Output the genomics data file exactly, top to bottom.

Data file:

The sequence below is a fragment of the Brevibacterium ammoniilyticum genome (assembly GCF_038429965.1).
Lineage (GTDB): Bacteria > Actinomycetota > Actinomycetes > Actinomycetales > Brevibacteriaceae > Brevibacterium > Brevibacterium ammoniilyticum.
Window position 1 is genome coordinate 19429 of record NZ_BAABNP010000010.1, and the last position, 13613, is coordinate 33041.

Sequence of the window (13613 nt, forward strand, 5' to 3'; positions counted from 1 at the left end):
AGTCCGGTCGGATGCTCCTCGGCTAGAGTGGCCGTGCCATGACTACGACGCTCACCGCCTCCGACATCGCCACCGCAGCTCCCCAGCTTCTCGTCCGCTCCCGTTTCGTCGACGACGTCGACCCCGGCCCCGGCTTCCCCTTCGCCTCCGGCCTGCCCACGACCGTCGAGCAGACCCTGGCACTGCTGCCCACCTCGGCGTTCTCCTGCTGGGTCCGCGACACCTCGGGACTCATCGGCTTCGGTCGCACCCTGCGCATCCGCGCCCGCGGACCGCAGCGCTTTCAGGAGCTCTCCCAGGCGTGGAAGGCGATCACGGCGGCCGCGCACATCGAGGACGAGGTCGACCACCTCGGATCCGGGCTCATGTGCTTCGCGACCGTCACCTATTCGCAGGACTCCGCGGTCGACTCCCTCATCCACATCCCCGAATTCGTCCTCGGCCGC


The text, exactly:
The sequence below is a fragment of the Brevibacterium ammoniilyticum genome (assembly GCF_038429965.1).
Lineage (GTDB): Bacteria > Actinomycetota > Actinomycetes > Actinomycetales > Brevibacteriaceae > Brevibacterium > Brevibacterium ammoniilyticum.
Window position 1 is genome coordinate 19429 of record NZ_BAABNP010000010.1, and the last position, 13613, is coordinate 33041.

Sequence of the window (13613 nt, forward strand, 5' to 3'; positions counted from 1 at the left end):
AGTCCGGTCGGATGCTCCTCGGCTAGAGTGGCCGTGCCATGACTACGACGCTCACCGCCTCCGACATCGCCACCGCAGCTCCCCAGCTTCTCGTCCGCTCCCGTTTCGTCGACGACGTCGACCCCGGCCCCGGCTTCCCCTTCGCCTCCGGCCTGCCCACGACCGTCGAGCAGACCCTGGCACTGCTGCCCACCTCGGCGTTCTCCTGCTGGGTCCGCGACACCTCGGGACTCATCGGCTTCGGTCGCACCCTGCGCATCCGCGCCCGCGGACCGCAGCGCTTTCAGGAGCTCTCCCAGGCGTGGAAGGCGATCACGGCGGCCGCGCACATCGAGGACGAGGTCGACCACCTCGGATCCGGGCTCATGTGCTTCGCGACCGTCACCTATTCGCAGGACTCCGCGGTCGACTCCCTCATCCACATCCCCGAATTCGTCCTCGGCCGC